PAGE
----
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dc.contributor.authorGenet, F.
dc.contributor.authorButler, N.R.
dc.contributor.authorGranot, J.
dc.date.accessioned2010-11-30T14:37:21Z
dc.date.available2010-11-30T14:37:21Z
dc.date.issued2010
dc.identifier.citationGenet , F , Butler , N R & Granot , J 2010 , ' The long rapid decay phase of the extended emission from the short GRB 080503 ' Monthly Notices of the Royal Astronomical Society , vol. 405 , no. 1 , pp. 695-700 . https://doi.org/10.1111/j.1365-2966.2010.16492.x
dc.identifier.issn0035-8711
dc.identifier.otherPURE: 158394
dc.identifier.otherPURE UUID: f2305c82-c88c-45eb-943e-cb45c9f53650
dc.identifier.otherdspace: 2299/5043
dc.identifier.otherScopus: 77953602223
dc.identifier.urihttp://hdl.handle.net/2299/5043
dc.descriptionThe definitive version of this article is available at: http://www3.interscience.wiley.com/ Copyright Royal Astronomical Society
dc.description.abstractGRB 080503 was classified as a short gamma-ray burst (GRB) with extended emission. The origin of such extended emission (found in about a quarter of Swift short GRBs) is still unclear and may provide some clues to the identity of the elusive progenitors of short GRBs. The extended emission from GRB 080503 is followed by a rapid decay phase (RDP) that is detected over an unusually large dynamical range (one decade in time and ∼ 3.5 decades in flux), making it ideal for studying the nature of the extended emission from short GRBs. We model the broad envelope of extended emission and the subsequent RDP using a physical model for the prompt GRB emission and its high latitude emission tail, in which the prompt emission (and its tail) is the sum of its individual pulses (and their tails). For GRB 080503, a single pulse fit is found to be unacceptable, even when ignoring short time-scale variability. The RDP displays very strong spectral evolution and shows some evidence for the presence of two spectral components with different temporal behaviour, likely arising from distinct physical regions. A two pulse fit (a first pulse accounting for the gamma-ray extended emission and decay phase, and the second pulse accounting mostly for the X-ray decay phase) provides a much better (though not perfect) fit to the data. The shallow gamma-ray and steep hard X-ray decays are hard to account for simultaneously, and require the second pulse to deviate from the simplest version of the model we use. Therefore, while high latitude emission is a viable explanation for the RDP in GRB 080503, it does not pass our tests with flying colours, and it is quite plausible that another mechanism is at work here. Finally, we note that the properties of the RDP following the extended emission of short GRBs (keeping in mind the very small number of well-studied cases so far) appear to have different properties than that following the prompt emission of long GRBs. However, a larger sample of short GRBs with extended emission is required before any strong conclusion can be drawn.en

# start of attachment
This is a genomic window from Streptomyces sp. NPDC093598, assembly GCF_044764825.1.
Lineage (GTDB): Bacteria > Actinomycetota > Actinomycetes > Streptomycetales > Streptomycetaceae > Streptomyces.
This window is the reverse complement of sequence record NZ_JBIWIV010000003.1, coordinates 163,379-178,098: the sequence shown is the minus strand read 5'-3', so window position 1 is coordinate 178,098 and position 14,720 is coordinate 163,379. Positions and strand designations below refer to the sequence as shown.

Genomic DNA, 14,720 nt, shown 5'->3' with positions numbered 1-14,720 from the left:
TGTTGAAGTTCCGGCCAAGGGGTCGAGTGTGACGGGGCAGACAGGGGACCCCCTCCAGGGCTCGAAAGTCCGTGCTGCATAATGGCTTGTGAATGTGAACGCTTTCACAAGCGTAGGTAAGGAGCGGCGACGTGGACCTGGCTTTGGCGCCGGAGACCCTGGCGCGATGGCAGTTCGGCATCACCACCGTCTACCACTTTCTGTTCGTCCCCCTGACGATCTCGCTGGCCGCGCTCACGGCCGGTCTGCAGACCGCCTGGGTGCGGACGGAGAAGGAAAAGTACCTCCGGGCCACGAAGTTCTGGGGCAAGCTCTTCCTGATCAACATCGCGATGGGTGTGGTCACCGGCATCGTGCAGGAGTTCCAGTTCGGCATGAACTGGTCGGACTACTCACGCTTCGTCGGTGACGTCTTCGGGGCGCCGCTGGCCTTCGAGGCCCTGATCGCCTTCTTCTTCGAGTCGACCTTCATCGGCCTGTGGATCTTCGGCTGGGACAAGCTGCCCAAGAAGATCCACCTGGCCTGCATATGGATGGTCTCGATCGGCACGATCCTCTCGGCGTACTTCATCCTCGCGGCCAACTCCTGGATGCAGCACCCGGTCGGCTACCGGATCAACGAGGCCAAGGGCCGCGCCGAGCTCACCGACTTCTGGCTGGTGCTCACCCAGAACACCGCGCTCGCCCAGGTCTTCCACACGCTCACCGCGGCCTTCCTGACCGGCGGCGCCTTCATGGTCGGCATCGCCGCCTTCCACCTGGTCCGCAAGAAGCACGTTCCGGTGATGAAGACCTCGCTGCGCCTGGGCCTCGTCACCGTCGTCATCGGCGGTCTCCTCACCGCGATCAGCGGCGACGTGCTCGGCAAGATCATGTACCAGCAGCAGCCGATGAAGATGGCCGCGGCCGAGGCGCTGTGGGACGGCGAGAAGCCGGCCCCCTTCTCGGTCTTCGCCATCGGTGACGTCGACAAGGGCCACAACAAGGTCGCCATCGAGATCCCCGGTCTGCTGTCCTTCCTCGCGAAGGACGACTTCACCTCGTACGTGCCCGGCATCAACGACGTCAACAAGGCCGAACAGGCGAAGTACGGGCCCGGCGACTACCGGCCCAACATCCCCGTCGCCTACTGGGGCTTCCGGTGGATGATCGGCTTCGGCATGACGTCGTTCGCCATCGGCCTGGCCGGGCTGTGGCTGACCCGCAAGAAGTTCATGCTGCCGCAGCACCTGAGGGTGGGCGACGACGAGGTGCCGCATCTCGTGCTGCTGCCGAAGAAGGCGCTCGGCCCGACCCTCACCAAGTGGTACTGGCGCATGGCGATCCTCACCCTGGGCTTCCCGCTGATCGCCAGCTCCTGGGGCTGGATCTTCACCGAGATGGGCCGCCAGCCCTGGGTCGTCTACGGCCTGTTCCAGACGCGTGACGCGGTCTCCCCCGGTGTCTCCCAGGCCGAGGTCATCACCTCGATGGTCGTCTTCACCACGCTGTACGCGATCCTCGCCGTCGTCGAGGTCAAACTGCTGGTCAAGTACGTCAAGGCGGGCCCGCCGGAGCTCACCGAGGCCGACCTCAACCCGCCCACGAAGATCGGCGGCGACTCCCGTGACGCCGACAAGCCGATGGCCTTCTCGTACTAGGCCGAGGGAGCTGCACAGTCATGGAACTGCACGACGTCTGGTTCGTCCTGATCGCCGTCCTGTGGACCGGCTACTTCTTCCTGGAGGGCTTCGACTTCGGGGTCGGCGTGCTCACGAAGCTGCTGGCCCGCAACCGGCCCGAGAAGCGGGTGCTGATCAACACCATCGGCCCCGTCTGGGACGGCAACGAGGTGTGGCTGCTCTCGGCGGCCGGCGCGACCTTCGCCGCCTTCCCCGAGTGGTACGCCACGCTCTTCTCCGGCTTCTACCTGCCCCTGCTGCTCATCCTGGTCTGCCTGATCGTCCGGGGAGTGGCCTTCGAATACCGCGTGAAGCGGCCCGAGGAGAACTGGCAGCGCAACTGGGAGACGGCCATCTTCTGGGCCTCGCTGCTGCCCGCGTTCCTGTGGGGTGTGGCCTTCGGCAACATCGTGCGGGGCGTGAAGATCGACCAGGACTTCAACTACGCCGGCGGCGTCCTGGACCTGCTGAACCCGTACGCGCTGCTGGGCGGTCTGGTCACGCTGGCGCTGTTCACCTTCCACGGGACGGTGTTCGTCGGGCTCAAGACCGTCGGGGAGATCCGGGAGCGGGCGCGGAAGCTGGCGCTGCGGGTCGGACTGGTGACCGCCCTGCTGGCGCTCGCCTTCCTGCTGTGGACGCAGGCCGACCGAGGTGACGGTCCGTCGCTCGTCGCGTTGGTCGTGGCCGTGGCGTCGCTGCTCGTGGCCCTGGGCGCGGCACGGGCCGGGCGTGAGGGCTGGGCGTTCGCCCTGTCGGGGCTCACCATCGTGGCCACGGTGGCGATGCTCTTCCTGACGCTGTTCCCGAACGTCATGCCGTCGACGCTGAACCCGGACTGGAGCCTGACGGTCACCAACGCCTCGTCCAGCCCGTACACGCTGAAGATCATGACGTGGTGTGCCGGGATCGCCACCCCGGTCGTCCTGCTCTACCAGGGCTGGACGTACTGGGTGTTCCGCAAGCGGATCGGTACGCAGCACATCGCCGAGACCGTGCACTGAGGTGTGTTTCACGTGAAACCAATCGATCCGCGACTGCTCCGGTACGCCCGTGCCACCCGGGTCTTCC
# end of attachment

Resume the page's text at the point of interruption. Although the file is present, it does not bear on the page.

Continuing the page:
dc.language.isoeng
dc.relation.ispartofMonthly Notices of the Royal Astronomical Society
dc.rights/dk/atira/pure/core/openaccesspermission/open
dc.titleThe long rapid decay phase of the extended emission from the short GRB 080503en
dc.contributor.institutionSchool of Physics, Astronomy and Mathematics
dc.description.statusPeer reviewed
dc.relation.schoolSchool of Physics, Astronomy and Mathematics
rioxxterms.versionofrecordhttps://doi.org/10.1111/j.1365-2966.2010.16492.x
rioxxterms.typeJournal Article/Review
herts.preservation.rarelyaccessedtrue
herts.rights.accesstyperestrictedAccess


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